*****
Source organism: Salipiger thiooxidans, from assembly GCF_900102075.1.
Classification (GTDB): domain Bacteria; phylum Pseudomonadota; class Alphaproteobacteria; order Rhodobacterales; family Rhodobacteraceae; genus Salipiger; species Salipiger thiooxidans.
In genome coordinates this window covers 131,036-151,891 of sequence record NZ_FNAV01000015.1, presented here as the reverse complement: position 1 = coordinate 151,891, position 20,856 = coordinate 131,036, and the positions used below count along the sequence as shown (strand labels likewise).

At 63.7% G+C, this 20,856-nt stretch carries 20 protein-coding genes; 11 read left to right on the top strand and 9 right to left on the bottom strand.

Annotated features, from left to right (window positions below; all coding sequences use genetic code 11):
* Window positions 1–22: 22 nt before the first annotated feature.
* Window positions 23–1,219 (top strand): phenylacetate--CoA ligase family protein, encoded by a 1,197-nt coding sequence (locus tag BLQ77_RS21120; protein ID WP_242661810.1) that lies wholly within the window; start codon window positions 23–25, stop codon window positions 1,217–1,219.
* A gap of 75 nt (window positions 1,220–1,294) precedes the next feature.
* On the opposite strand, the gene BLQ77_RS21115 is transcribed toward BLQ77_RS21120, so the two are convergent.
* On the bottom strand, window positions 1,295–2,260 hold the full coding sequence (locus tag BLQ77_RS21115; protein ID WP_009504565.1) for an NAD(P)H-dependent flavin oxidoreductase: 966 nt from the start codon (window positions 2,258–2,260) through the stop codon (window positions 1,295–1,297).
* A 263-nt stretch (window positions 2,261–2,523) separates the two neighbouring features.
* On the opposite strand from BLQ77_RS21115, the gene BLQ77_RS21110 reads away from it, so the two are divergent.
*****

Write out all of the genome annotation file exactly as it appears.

Source organism: Salipiger thiooxidans, from assembly GCF_900102075.1.
Classification (GTDB): domain Bacteria; phylum Pseudomonadota; class Alphaproteobacteria; order Rhodobacterales; family Rhodobacteraceae; genus Salipiger; species Salipiger thiooxidans.
In genome coordinates this window covers 131,036-151,891 of sequence record NZ_FNAV01000015.1, presented here as the reverse complement: position 1 = coordinate 151,891, position 20,856 = coordinate 131,036, and the positions used below count along the sequence as shown (strand labels likewise).

At 63.7% G+C, this 20,856-nt stretch carries 20 protein-coding genes; 11 read left to right on the top strand and 9 right to left on the bottom strand.

Annotated features, from left to right (window positions below; all coding sequences use genetic code 11):
* Window positions 1–22: 22 nt before the first annotated feature.
* Window positions 23–1,219 (top strand): phenylacetate--CoA ligase family protein, encoded by a 1,197-nt coding sequence (locus tag BLQ77_RS21120; protein ID WP_242661810.1) that lies wholly within the window; start codon window positions 23–25, stop codon window positions 1,217–1,219.
* A gap of 75 nt (window positions 1,220–1,294) precedes the next feature.
* On the opposite strand, the gene BLQ77_RS21115 is transcribed toward BLQ77_RS21120, so the two are convergent.
* On the bottom strand, window positions 1,295–2,260 hold the full coding sequence (locus tag BLQ77_RS21115; protein ID WP_009504565.1) for an NAD(P)H-dependent flavin oxidoreductase: 966 nt from the start codon (window positions 2,258–2,260) through the stop codon (window positions 1,295–1,297).
* A 263-nt stretch (window positions 2,261–2,523) separates the two neighbouring features.
* On the opposite strand from BLQ77_RS21115, the gene BLQ77_RS21110 reads away from it, so the two are divergent.